The Sprint on the elliptical trainer will be in all out effort. You don’t want to hold anything back, go as fast as you can. So as you know, with interval training, you’re trying to get into your anaerobic zone as soon as possible. This means setting the resistance and the incline as high as possible so that the intensity is as high as you can bare, your legs start burning soon into your sprint, and you feel like you’re holding on for the whole 30 seconds. It should be very tough. Don’t pace yourself to make it through to the end of the Sprint, go as hard as you can from the beginning and hold that for as long as you can. If you have anything left over at the end of the 30 seconds, you need to increase the resistance and the incline.
Elliptical active recovery: What to do in your recovery phase
When you finish your intensity interval, your heart will race and you will gasp for breath. Although you can feel like stopping, it’s important that you don’t. Just turn the resistance down to something easy, and slow your peddling right down. It is important that you keep on peddling during your recovery periods.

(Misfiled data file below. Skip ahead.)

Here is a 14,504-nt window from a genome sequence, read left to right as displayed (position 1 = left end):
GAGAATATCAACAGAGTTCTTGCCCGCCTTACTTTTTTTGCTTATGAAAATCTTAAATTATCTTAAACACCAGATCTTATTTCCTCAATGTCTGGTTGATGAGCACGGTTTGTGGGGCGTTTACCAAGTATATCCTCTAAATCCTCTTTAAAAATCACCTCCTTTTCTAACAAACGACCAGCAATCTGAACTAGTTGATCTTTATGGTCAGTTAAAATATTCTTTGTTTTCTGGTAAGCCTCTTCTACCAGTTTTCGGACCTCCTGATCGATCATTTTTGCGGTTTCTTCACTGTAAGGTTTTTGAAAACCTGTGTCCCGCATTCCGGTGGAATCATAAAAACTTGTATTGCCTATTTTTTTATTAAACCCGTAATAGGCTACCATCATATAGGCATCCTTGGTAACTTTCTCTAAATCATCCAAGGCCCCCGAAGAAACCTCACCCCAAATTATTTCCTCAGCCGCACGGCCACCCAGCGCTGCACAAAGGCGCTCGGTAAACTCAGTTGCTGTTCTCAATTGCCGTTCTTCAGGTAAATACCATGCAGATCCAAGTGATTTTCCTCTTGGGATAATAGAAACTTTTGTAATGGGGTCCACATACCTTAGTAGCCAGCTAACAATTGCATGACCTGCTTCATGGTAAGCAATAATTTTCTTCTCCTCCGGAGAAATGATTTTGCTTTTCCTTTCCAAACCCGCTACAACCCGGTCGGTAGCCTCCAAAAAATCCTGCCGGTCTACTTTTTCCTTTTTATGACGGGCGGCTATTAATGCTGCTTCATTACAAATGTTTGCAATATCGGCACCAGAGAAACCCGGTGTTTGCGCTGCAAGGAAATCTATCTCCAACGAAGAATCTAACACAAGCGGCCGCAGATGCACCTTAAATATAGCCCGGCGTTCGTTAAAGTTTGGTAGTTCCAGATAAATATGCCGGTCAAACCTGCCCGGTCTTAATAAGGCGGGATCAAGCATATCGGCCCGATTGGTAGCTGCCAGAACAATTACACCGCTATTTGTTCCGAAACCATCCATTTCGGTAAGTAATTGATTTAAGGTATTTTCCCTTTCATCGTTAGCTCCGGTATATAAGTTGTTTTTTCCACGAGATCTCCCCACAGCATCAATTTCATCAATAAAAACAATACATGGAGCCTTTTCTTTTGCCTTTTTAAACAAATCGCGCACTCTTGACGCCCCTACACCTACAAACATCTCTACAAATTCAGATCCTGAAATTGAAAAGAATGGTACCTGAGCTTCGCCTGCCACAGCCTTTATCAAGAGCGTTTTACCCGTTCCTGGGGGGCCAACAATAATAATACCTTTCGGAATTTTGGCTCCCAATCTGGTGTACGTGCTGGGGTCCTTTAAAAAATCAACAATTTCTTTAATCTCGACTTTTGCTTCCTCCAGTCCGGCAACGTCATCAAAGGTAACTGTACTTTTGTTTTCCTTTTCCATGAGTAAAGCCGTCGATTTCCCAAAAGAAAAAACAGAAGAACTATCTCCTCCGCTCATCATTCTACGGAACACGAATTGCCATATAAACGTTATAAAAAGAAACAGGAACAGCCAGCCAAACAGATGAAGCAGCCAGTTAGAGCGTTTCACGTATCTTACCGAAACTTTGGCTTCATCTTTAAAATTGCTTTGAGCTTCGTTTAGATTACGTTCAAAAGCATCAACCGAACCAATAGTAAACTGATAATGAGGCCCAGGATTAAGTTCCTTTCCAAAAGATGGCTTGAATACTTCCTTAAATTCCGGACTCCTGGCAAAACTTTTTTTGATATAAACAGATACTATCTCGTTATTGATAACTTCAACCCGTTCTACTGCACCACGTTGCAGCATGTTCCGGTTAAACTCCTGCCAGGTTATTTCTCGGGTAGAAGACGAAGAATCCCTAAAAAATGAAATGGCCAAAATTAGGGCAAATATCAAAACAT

It helps bring your heart rate down steadily, and the increase in blood flow through that area helps remove the lactic acid that has been burning your muscles through your last Sprint. Just focus on getting your breathing more regular, bring your heart rate back down to normal and mentally preparing for your next sprint.
Using heart rate level as a guide for intensity
I’m going to suggest that you use your heart rate as a guide for measuring your intensity and thereby setting your resistance on the elliptical machine. You want your heart rate to be at about 90 percent of its max by the end of the sprints. You can work out your max heart rate by using the calculator below.
HIIT Elliptical workout For beginners
So ellipticals often get a bad rap for being too ‘easy’. If you are a beginner at HIIT and your fitness level isn’t where it should be, this will benefit you. It’s very low impact HIIT training, and it’s easier to get started with than something like sprinting.
However, it’s also not wise to go as hard as you can on your first few bouts. Remember, you have muscles that haven’t been used for quite a while and pushing into a full sprint will most probably just result in a torn muscle and a lot of ice.